But I also love Geoff Ryman’s Air and Ann Patchett’s Bel Canto and Hope Mirlees’ Lud in Mist. I wouldn’t say that I prefer one style over The other, except that there’s something satisfying going on a vacation or a long road trip with a stack of books in a series by an author whom you’ve only recently discovered.
Sometimes I’ll get bored as a series continues, but I love every single book in Ursula K. Le Guin’s EARTHSEA sequence. One of the books that I’m most looking forward next year is Megan Whalen Turner’s The King of Attolia, which is the third in a series. As other writers who know much more than me have pointed out, a really good sequel takes everything that the first novel did and turns it upside down. It changes everything that you thought you knew. Turner’s second novel, The Thief, was that kind of sequel.
The real question for me is whether I love short story collections and anthologies even better than novels and novel sequences. And I’m not even sure how to answer that one.
What future projects can we expect from you, both as an editor and writer?
Kelly Link- Well, again I’d love to edit some original cross-genre anthologies in the next few years. I have a couple of young adult short stories coming out next year, and I’m especially happy with one called The Wrong Grave which will be in an Candlewick anthology edited by Deborah Noyes. More short stories! More young adult short stories! I should have another collection out in about two or three years, and that seems very fast to me.
I’m still an editor on the onlinewritingworkshop.com, and I’m teaching with Holly Black at Clarion East this summer. I’m planning to learn how to drive stickshift, and I’d really like to get a dog. But we probably travel too much.
I hate to invoke legends, but reading Stranger Things Happen took me as close to that experience of wonder and the brush with the fantastic I had when I read Burning Your Boats the first time. Whose work influences your stories, both past, and if applicable today?
Kelly Link- That’s a scary compliment. I love her work. I think Angela Carter is a bolder, more knowledgeable, and more pyrotechnical writer. But she’s an influence, and so are writers like John Collier, Joan Aiken, Saki, Eudora Welty, Carol Emshwiller, Peter Straub, M. R. James, Shirley Jackson, H.P. Lovecraft, Lorrie Moore, and I could keep on going. More recently, I feel as if I’m working in the same territory as writers like Shelley Jackson, Margo Lanagan, Kevin Brockmeier, Aimee Bender, Judy Budnitz, Stacey Richter, Benjamin Rosenbaum, and the writers that I’ve workshopped with — Richard Butner, John Kessel, Maureen McHugh, Christopher Rowe, Jeff Ford. I could keep going!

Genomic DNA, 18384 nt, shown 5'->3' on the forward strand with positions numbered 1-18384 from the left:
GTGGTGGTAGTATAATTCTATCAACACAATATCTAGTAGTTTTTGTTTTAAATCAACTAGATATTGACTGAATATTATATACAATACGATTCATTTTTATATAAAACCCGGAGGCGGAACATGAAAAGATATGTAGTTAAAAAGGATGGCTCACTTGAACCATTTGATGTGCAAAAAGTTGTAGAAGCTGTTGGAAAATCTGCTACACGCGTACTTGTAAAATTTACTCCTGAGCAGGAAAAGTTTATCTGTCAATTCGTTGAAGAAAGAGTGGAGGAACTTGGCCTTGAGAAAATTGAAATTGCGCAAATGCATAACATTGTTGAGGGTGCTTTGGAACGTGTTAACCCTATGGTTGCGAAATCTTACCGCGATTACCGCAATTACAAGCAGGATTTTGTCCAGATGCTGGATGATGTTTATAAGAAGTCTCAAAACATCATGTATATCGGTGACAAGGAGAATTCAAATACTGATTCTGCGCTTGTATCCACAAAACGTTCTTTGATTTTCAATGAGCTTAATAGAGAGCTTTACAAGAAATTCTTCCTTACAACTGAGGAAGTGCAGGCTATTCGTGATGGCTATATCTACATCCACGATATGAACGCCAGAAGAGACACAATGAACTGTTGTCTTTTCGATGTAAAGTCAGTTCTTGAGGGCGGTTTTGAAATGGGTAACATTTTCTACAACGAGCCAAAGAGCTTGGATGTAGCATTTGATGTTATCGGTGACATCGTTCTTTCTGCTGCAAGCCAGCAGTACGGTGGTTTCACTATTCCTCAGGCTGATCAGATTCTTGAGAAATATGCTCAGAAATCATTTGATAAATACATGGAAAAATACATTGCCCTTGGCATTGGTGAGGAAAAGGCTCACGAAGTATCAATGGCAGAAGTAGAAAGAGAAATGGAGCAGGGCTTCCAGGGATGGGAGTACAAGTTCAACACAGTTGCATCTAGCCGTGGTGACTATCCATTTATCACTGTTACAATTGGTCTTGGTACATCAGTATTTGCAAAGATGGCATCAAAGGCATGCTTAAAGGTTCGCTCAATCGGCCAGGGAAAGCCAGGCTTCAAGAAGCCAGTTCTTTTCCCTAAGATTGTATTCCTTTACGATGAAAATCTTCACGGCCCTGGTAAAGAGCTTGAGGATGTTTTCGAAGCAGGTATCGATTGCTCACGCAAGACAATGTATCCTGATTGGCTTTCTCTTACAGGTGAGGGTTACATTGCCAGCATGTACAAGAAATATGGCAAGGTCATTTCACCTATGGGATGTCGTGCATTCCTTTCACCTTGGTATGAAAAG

I had Fred Chappell and Karen Joy Fowler and Tim Powers as writing instructors, and they were tremendous influences, both as teachers and for the work that they do as writers. I get most of my writing done in cafes with another writer, Holly Black, and she’s constantly rescuing me when I get stuck. I go back and read young adult novels when I’m floundering, and Diana Wynne Jones and Robert Westall and T. H. White and J. R. R. Tolkien some of the writers that I go back to most often. I love revisiting books that I feel I ought to know by heart. The good ones are the ones that surprise you by turning out to be a different book each time you read them.
Twice you have mentioned the importance to you of a story changing over time on subsequent rereads as a quality that you attach with exceptional story-telling. What stories of your own have exhibited this evolution the most in your own eyes when looking back at your work?
Kelly Link- I really couldn’t say. The author is usually thinking about an entirely different set of things when she looks at her own work.
I can point to other writers whose work shifts around — Karen Joy Fowler, Carol Emshwiller, Grace Paley, George Saunders. Most recently I’ve been rereading a story by Joe Hill called My Father’s Mask. It’s a very slippery story. Christopher Rowe’s story The Voluntary State is another good one, and most of the stories in Trampoline were ones that I read over and over again — Richard Butner’s Ash City Stomp comes to mind. Lots of Ray Vukcevich’s work.
Margo Lanagan stories are a good example of this kind of slippage, and so is a lot of the fiction that Ellen Datlow published on SCIFICTION — I’ll just mention John Kessel’s The Baum Plan for Financial Independence and Andy Duncan’s Zora and the Zombie. The stories that Gavin and I reprint in our half of The Year’s Best Fantasy and Horror have to be stories that our ideal, imaginary reader is going to want to read more than once.
Would you mind telling readers what they are getting with the ‘zine you co-founded, Lady Churchill’s Rosebud Wristlet?
Kelly Link- An inexpensively reproduced, half-legal, stapled and usually photocopied twice-yearly zine which contains a certain quantity of genre fiction, non-genre fiction, weird fiction, ghost stories, fairy tales, nonfiction, poetry, advice, and ephemera that we liked enough to include. The chocolate level subscription comes with a quality chocolate bar.
Everybody loves chocolate! I would like to thank Kelly for taking the time to visiting us and hope she decides to indulge us again in the future.